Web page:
Matt Beeson is father to Brandon, husband to Nola; these are the things he knows for certain. He works as an engineer and primarily writes reports and the occasional technical paper (he even does some engineering from time to time). The Book of Witches is his first foray into fiction and he very much hopes that it won’t be his last. In his spare time he likes to read lots of things (while sitting, preferably, although sometimes just sitting will do). He was once a musician and hopes to be one again someday. Until then there is always chocolate and coffee.
Follow Matt on Twitter: @Phaeduck.
Where does our fascination with witchcraft come from? Why do you think it lingers in the present day?
I think our fascination with witchcraft comes from the same root system as our preoccupation with conspiracy theories. We’ve always needed to believe that someone or something is manipulating the chaos in order to make sense of it, to ascribe purpose and value. Consciousness is a tough ask without agency and the more powerless we feel, the more we need origins and causes that are attributable.
I think on the whole, folks and social structures haven’t really changed all that much over the centuries. We find new ways to empower people, for example, through universal suffrage and education; then we go and find new ways to take that power away, for example, by gaslighting people with the myth of social mobility and meritocracy.
There’s another level to it though – people want to believe there’s a possibility of something beyond the banality of our daily existence. Witches aren’t always the bad guys in stories — Helen certainly wasn’t in my story — and modern media certainly wants to treat witches with a bit more nuance. Your witch has undergone a bit of rehabilitation in recent years. There’s a mix of the sinister with the mischievous and the just being a woman who casts spells with no sense of predetermination of good or evil intent.
Witchcraft is just magic after all. And who doesn’t want to believe in magic?
Your favourite fictional witches?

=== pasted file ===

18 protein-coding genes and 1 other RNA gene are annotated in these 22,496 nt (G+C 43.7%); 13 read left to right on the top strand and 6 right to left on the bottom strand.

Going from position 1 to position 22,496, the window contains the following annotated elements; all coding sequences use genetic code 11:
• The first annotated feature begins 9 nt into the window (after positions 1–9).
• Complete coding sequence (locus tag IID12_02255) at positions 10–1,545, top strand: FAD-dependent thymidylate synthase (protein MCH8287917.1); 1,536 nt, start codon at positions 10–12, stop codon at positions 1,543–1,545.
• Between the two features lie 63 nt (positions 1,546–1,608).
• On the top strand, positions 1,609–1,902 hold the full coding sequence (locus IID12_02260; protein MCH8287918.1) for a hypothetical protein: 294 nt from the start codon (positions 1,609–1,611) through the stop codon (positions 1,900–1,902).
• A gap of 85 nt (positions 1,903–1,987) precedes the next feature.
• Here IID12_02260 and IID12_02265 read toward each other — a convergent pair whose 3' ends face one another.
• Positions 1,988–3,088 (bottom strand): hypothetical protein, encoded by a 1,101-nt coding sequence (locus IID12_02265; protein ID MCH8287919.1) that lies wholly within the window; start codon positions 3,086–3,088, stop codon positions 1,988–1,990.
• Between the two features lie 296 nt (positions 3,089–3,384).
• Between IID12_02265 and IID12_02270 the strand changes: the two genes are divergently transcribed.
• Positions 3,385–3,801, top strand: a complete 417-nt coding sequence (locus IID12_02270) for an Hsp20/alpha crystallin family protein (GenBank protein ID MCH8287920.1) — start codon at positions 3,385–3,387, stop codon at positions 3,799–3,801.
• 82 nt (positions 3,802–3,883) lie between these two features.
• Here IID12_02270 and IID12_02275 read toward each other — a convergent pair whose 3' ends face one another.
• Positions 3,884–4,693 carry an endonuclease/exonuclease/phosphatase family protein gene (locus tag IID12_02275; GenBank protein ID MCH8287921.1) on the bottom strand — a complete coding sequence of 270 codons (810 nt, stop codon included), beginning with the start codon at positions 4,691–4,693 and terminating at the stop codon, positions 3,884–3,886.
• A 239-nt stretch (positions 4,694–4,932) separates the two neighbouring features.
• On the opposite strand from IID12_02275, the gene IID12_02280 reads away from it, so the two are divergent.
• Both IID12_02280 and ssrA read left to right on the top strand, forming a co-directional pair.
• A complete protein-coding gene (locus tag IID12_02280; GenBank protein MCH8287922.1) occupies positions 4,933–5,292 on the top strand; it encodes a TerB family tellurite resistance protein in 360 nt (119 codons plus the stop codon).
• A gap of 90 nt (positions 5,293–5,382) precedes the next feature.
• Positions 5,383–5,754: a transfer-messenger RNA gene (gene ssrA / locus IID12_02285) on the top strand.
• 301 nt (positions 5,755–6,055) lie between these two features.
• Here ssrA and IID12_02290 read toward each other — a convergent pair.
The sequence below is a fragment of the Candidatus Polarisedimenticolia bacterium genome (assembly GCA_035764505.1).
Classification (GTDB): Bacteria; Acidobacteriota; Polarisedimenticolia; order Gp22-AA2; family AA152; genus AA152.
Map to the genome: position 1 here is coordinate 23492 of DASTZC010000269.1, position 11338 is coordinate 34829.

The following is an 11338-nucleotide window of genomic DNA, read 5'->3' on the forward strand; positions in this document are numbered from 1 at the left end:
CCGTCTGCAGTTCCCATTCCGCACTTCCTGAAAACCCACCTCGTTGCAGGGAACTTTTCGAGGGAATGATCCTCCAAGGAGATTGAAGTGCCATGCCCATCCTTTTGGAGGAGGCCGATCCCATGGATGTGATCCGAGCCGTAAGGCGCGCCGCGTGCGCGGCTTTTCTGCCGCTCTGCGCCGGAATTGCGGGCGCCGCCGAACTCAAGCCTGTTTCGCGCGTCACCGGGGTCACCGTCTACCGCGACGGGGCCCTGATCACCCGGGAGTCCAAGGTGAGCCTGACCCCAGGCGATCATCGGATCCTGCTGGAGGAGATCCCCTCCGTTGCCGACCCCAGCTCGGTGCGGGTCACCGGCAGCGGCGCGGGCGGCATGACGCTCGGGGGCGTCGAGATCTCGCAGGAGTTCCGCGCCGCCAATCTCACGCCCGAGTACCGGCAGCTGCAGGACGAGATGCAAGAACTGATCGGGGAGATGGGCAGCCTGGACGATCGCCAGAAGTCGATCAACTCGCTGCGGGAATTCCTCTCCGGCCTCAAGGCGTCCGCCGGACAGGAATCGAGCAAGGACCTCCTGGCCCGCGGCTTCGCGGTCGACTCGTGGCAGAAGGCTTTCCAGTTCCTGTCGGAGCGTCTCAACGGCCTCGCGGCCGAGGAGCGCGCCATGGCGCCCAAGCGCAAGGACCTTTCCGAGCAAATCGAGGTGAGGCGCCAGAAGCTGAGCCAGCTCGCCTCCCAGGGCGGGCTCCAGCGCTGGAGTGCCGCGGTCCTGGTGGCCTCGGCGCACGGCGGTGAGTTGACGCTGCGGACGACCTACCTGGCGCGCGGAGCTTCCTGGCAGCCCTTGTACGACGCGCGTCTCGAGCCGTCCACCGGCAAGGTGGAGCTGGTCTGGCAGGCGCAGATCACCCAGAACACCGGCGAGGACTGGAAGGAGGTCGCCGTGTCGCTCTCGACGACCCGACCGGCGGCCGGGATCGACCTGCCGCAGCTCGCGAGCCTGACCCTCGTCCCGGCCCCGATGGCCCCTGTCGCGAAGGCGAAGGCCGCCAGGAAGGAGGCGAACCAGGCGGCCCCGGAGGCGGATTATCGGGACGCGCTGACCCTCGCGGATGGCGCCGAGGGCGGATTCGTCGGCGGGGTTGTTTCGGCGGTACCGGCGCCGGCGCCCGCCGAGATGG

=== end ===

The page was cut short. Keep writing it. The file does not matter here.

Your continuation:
I loved The Worst Witch as a kid and The Wyrd Sisters when I was bit older. I think though, my favourites are the stories my Granny’s boyfriend Harold (Grandad no. 3) used to tell me when I was a kid about the Fairbourne Witches.
He died when I was seven, so these days the stories are just wisps at the edge of my consciousness, but if I try really hard I can still remember the excitement I used to feel when he told them.
Witchcraft comes with a loaded history tied to feminism, the perils of superstition, and persecution. Do you think stories need a message or is immersion (and, ultimately, entertainment) more important in stories?
Stories are the most important thing about stories. I don’t think there needs to be a message – although admittedly my story in The Book of Witches was less clubbing one over the head with the message than running one over with a message dumper truck then reversing repeatedly over the battered remains – but there does need to be a story. Probably, there’s a message in not having a message too.
Picking up on (ok, not so) recent portrayals of witches in the media, Willow in Joss Whedon’s Buffy the Vampire Slayer springs to mind. She was a witch who ended up being a baddass but she wasn’t evil (all the time), she wasn’t stereotypical. There’s the Harry Potter series, where the only difference between Witches and Wizards is which gender pronoun you prefer. I decided you use my witch as an object of persecution, to tell the story from a male perspective as I expect they were traditionally told.
Folks and societies really haven’t changed that much; we still like it when there are others onto whom we can project our grievances-with-reality. I wanted to use my story about a witch to do the same, but I don’t think I really needed to. Humans are more about stories than we are about anything else, after all; just add nuance and stir till it bubbles.
Many thanks to Matt Beeson.